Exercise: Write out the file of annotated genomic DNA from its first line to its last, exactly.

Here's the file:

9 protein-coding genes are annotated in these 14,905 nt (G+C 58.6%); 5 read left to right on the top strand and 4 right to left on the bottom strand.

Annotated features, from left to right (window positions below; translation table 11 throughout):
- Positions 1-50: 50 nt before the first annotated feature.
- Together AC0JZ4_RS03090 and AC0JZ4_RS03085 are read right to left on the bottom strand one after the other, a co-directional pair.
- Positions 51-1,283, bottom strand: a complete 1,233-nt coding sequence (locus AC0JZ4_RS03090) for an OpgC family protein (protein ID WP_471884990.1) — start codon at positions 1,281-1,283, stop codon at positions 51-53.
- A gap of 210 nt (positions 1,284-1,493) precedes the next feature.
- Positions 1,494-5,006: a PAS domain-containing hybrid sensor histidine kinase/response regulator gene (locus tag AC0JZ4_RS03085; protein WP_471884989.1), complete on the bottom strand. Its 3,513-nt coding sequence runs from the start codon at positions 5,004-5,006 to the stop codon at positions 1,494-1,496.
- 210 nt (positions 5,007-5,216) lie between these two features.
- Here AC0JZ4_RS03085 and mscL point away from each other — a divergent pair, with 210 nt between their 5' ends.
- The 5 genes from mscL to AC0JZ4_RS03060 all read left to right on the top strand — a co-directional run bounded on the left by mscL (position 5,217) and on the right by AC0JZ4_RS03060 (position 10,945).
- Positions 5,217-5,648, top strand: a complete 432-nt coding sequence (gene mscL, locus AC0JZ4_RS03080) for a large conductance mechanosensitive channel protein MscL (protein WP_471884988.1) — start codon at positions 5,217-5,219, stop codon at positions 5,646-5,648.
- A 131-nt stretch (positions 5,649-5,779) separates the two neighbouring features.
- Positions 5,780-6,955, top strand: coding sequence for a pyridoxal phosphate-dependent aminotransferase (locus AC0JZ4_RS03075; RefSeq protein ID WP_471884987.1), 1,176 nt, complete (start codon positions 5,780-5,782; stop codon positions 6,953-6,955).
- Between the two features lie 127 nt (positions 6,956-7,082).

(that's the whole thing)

9 protein-coding genes are annotated in these 14,905 nt (G+C 58.6%); 5 read left to right on the top strand and 4 right to left on the bottom strand.

Annotated features, from left to right (window positions below; translation table 11 throughout):
- Positions 1-50: 50 nt before the first annotated feature.
- Together AC0JZ4_RS03090 and AC0JZ4_RS03085 are read right to left on the bottom strand one after the other, a co-directional pair.
- Positions 51-1,283, bottom strand: a complete 1,233-nt coding sequence (locus AC0JZ4_RS03090) for an OpgC family protein (protein ID WP_471884990.1) — start codon at positions 1,281-1,283, stop codon at positions 51-53.
- A gap of 210 nt (positions 1,284-1,493) precedes the next feature.
- Positions 1,494-5,006: a PAS domain-containing hybrid sensor histidine kinase/response regulator gene (locus tag AC0JZ4_RS03085; protein WP_471884989.1), complete on the bottom strand. Its 3,513-nt coding sequence runs from the start codon at positions 5,004-5,006 to the stop codon at positions 1,494-1,496.
- 210 nt (positions 5,007-5,216) lie between these two features.
- Here AC0JZ4_RS03085 and mscL point away from each other — a divergent pair, with 210 nt between their 5' ends.
- The 5 genes from mscL to AC0JZ4_RS03060 all read left to right on the top strand — a co-directional run bounded on the left by mscL (position 5,217) and on the right by AC0JZ4_RS03060 (position 10,945).
- Positions 5,217-5,648, top strand: a complete 432-nt coding sequence (gene mscL, locus AC0JZ4_RS03080) for a large conductance mechanosensitive channel protein MscL (protein WP_471884988.1) — start codon at positions 5,217-5,219, stop codon at positions 5,646-5,648.
- A 131-nt stretch (positions 5,649-5,779) separates the two neighbouring features.
- Positions 5,780-6,955, top strand: coding sequence for a pyridoxal phosphate-dependent aminotransferase (locus AC0JZ4_RS03075; RefSeq protein ID WP_471884987.1), 1,176 nt, complete (start codon positions 5,780-5,782; stop codon positions 6,953-6,955).
- Between the two features lie 127 nt (positions 6,956-7,082).